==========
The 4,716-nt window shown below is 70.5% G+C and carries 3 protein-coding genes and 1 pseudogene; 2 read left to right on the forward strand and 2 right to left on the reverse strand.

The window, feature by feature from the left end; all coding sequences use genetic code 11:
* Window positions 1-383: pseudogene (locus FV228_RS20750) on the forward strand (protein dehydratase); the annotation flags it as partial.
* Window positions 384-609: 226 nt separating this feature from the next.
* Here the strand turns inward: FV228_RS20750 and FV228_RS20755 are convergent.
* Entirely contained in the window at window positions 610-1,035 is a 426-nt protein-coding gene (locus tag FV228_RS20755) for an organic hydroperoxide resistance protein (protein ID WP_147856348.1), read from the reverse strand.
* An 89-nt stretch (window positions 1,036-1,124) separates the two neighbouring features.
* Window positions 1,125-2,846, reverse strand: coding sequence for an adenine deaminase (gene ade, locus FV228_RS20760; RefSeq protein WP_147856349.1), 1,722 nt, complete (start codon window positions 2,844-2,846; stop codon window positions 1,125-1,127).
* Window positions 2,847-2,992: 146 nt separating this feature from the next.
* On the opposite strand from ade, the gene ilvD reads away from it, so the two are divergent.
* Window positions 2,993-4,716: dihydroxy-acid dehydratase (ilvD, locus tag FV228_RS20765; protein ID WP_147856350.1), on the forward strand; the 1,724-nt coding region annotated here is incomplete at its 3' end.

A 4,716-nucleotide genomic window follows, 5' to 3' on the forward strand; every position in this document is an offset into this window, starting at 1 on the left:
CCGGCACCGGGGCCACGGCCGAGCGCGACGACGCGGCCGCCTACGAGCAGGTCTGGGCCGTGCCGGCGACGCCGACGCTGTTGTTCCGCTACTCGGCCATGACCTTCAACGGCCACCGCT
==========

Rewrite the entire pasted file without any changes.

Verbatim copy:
The 4,716-nt window shown below is 70.5% G+C and carries 3 protein-coding genes and 1 pseudogene; 2 read left to right on the forward strand and 2 right to left on the reverse strand.

The window, feature by feature from the left end; all coding sequences use genetic code 11:
* Window positions 1-383: pseudogene (locus FV228_RS20750) on the forward strand (protein dehydratase); the annotation flags it as partial.
* Window positions 384-609: 226 nt separating this feature from the next.
* Here the strand turns inward: FV228_RS20750 and FV228_RS20755 are convergent.
* Entirely contained in the window at window positions 610-1,035 is a 426-nt protein-coding gene (locus tag FV228_RS20755) for an organic hydroperoxide resistance protein (protein ID WP_147856348.1), read from the reverse strand.
* An 89-nt stretch (window positions 1,036-1,124) separates the two neighbouring features.
* Window positions 1,125-2,846, reverse strand: coding sequence for an adenine deaminase (gene ade, locus FV228_RS20760; RefSeq protein WP_147856349.1), 1,722 nt, complete (start codon window positions 2,844-2,846; stop codon window positions 1,125-1,127).
* Window positions 2,847-2,992: 146 nt separating this feature from the next.
* On the opposite strand from ade, the gene ilvD reads away from it, so the two are divergent.
* Window positions 2,993-4,716: dihydroxy-acid dehydratase (ilvD, locus tag FV228_RS20765; protein ID WP_147856350.1), on the forward strand; the 1,724-nt coding region annotated here is incomplete at its 3' end.

A 4,716-nucleotide genomic window follows, 5' to 3' on the forward strand; every position in this document is an offset into this window, starting at 1 on the left:
CCGGCACCGGGGCCACGGCCGAGCGCGACGACGCGGCCGCCTACGAGCAGGTCTGGGCCGTGCCGGCGACGCCGACGCTGTTGTTCCGCTACTCGGCCATGACCTTCAACGGCCACCGCT